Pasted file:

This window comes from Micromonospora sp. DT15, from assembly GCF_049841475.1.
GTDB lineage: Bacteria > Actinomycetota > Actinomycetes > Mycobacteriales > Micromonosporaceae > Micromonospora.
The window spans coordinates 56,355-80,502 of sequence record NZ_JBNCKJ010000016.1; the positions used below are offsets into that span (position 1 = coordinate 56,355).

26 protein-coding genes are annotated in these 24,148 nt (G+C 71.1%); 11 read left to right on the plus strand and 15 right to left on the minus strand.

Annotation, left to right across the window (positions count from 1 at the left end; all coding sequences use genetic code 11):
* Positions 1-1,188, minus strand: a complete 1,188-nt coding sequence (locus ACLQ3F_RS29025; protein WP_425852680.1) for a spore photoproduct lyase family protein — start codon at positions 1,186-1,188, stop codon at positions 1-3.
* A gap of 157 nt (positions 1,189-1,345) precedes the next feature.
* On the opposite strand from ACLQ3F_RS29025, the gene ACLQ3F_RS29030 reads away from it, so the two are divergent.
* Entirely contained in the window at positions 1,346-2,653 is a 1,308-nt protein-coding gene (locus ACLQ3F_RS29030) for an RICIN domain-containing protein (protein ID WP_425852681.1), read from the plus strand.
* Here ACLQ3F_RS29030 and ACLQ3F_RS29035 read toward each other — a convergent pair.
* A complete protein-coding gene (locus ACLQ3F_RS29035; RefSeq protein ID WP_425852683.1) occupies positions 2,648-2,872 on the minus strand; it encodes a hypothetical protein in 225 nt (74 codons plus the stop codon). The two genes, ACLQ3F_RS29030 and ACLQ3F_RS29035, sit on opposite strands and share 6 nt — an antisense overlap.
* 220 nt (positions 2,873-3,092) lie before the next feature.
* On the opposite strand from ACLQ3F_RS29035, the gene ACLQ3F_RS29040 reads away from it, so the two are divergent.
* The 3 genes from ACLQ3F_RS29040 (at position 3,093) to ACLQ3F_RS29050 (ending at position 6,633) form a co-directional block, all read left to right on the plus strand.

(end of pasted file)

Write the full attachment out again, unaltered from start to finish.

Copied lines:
This window comes from Micromonospora sp. DT15, from assembly GCF_049841475.1.
GTDB lineage: Bacteria > Actinomycetota > Actinomycetes > Mycobacteriales > Micromonosporaceae > Micromonospora.
The window spans coordinates 56,355-80,502 of sequence record NZ_JBNCKJ010000016.1; the positions used below are offsets into that span (position 1 = coordinate 56,355).

26 protein-coding genes are annotated in these 24,148 nt (G+C 71.1%); 11 read left to right on the plus strand and 15 right to left on the minus strand.

Annotation, left to right across the window (positions count from 1 at the left end; all coding sequences use genetic code 11):
* Positions 1-1,188, minus strand: a complete 1,188-nt coding sequence (locus ACLQ3F_RS29025; protein WP_425852680.1) for a spore photoproduct lyase family protein — start codon at positions 1,186-1,188, stop codon at positions 1-3.
* A gap of 157 nt (positions 1,189-1,345) precedes the next feature.
* On the opposite strand from ACLQ3F_RS29025, the gene ACLQ3F_RS29030 reads away from it, so the two are divergent.
* Entirely contained in the window at positions 1,346-2,653 is a 1,308-nt protein-coding gene (locus ACLQ3F_RS29030) for an RICIN domain-containing protein (protein ID WP_425852681.1), read from the plus strand.
* Here ACLQ3F_RS29030 and ACLQ3F_RS29035 read toward each other — a convergent pair.
* A complete protein-coding gene (locus ACLQ3F_RS29035; RefSeq protein ID WP_425852683.1) occupies positions 2,648-2,872 on the minus strand; it encodes a hypothetical protein in 225 nt (74 codons plus the stop codon). The two genes, ACLQ3F_RS29030 and ACLQ3F_RS29035, sit on opposite strands and share 6 nt — an antisense overlap.
* 220 nt (positions 2,873-3,092) lie before the next feature.
* On the opposite strand from ACLQ3F_RS29035, the gene ACLQ3F_RS29040 reads away from it, so the two are divergent.
* The 3 genes from ACLQ3F_RS29040 (at position 3,093) to ACLQ3F_RS29050 (ending at position 6,633) form a co-directional block, all read left to right on the plus strand.